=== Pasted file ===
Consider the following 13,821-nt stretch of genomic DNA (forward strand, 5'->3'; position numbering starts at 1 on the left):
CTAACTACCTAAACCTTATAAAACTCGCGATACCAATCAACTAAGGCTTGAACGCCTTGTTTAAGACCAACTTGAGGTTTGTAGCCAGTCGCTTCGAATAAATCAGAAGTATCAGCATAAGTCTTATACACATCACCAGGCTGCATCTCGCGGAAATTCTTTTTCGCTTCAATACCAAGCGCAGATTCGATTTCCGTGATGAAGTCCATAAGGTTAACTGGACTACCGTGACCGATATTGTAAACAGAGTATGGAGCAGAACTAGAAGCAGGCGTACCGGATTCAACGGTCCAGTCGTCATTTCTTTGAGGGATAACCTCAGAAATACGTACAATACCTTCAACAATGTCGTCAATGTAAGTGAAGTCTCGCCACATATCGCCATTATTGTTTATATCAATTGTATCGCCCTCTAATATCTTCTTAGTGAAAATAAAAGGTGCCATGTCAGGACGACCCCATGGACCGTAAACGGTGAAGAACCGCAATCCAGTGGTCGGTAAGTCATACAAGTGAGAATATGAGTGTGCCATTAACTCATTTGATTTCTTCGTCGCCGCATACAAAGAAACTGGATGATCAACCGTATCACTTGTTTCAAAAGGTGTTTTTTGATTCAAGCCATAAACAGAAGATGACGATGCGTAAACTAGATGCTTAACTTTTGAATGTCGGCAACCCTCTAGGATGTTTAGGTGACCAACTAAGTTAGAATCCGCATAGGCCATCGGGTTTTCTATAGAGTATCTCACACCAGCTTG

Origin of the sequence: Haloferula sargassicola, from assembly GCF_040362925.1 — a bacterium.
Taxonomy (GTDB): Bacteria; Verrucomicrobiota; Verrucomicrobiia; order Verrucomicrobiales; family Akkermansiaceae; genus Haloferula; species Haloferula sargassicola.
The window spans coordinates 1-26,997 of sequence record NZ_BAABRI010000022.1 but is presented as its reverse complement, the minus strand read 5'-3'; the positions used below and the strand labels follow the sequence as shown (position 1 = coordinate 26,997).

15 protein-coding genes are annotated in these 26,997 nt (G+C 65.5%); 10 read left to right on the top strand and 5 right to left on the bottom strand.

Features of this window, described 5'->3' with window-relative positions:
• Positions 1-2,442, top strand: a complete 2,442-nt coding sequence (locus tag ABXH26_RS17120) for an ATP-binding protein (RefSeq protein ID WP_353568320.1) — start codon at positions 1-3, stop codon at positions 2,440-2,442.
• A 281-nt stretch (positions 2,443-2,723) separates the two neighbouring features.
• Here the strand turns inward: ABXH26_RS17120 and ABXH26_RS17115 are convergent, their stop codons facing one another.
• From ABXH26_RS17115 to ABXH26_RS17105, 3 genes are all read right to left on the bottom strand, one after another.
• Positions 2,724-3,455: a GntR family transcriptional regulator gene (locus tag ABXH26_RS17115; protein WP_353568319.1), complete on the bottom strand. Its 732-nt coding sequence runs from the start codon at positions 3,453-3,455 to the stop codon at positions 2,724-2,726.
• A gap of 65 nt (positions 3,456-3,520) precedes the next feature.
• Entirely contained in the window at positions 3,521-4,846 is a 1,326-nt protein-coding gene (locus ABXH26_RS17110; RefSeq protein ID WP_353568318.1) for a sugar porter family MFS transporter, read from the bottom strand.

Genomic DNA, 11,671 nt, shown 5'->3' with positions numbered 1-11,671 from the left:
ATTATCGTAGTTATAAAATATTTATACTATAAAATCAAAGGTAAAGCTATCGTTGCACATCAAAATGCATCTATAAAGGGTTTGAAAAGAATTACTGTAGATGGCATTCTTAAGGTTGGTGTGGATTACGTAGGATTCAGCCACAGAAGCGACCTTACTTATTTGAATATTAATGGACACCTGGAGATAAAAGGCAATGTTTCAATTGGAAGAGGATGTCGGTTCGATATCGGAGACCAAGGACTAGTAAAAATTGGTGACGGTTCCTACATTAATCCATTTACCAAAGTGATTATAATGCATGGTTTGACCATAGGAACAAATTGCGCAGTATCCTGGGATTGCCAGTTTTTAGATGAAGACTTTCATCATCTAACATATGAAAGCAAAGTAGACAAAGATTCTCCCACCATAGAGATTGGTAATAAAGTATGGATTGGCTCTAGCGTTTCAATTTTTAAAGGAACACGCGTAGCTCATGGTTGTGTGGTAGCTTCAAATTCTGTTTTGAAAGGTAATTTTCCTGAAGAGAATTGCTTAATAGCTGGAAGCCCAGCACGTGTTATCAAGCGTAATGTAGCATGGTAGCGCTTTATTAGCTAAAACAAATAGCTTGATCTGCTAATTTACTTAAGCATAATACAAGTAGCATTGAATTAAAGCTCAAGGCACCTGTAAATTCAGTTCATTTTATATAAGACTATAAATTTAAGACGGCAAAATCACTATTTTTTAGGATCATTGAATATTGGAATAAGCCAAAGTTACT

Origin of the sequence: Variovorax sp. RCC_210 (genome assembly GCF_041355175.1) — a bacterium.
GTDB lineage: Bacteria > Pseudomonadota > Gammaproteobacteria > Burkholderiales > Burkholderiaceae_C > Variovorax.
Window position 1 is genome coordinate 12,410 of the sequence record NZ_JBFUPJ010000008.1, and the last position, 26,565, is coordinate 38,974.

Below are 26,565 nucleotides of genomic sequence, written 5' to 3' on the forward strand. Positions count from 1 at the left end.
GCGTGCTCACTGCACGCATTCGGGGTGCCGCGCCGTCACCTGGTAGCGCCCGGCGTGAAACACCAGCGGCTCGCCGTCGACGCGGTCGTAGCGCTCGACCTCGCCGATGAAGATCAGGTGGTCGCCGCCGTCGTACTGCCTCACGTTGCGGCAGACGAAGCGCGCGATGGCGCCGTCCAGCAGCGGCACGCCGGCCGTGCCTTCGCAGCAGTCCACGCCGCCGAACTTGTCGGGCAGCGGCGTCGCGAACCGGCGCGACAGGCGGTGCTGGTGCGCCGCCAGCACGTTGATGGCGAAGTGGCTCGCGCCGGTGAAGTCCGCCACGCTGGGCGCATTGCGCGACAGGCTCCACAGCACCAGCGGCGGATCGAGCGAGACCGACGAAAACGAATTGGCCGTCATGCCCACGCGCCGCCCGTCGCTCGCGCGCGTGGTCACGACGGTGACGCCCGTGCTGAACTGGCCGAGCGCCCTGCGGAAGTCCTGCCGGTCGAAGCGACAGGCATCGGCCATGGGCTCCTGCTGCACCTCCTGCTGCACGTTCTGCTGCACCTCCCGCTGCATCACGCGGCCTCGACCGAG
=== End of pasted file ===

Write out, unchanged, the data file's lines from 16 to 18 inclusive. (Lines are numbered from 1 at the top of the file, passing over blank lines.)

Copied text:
ATTATCGTAGTTATAAAATATTTATACTATAAAATCAAAGGTAAAGCTATCGTTGCACATCAAAATGCATCTATAAAGGGTTTGAAAAGAATTACTGTAGATGGCATTCTTAAGGTTGGTGTGGATTACGTAGGATTCAGCCACAGAAGCGACCTTACTTATTTGAATATTAATGGACACCTGGAGATAAAAGGCAATGTTTCAATTGGAAGAGGATGTCGGTTCGATATCGGAGACCAAGGACTAGTAAAAATTGGTGACGGTTCCTACATTAATCCATTTACCAAAGTGATTATAATGCATGGTTTGACCATAGGAACAAATTGCGCAGTATCCTGGGATTGCCAGTTTTTAGATGAAGACTTTCATCATCTAACATATGAAAGCAAAGTAGACAAAGATTCTCCCACCATAGAGATTGGTAATAAAGTATGGATTGGCTCTAGCGTTTCAATTTTTAAAGGAACACGCGTAGCTCATGGTTGTGTGGTAGCTTCAAATTCTGTTTTGAAAGGTAATTTTCCTGAAGAGAATTGCTTAATAGCTGGAAGCCCAGCACGTGTTATCAAGCGTAATGTAGCATGGTAGCGCTTTATTAGCTAAAACAAATAGCTTGATCTGCTAATTTACTTAAGCATAATACAAGTAGCATTGAATTAAAGCTCAAGGCACCTGTAAATTCAGTTCATTTTATATAAGACTATAAATTTAAGACGGCAAAATCACTATTTTTTAGGATCATTGAATATTGGAATAAGCCAAAGTTACT

Origin of the sequence: Variovorax sp. RCC_210 (genome assembly GCF_041355175.1) — a bacterium.
GTDB lineage: Bacteria > Pseudomonadota > Gammaproteobacteria > Burkholderiales > Burkholderiaceae_C > Variovorax.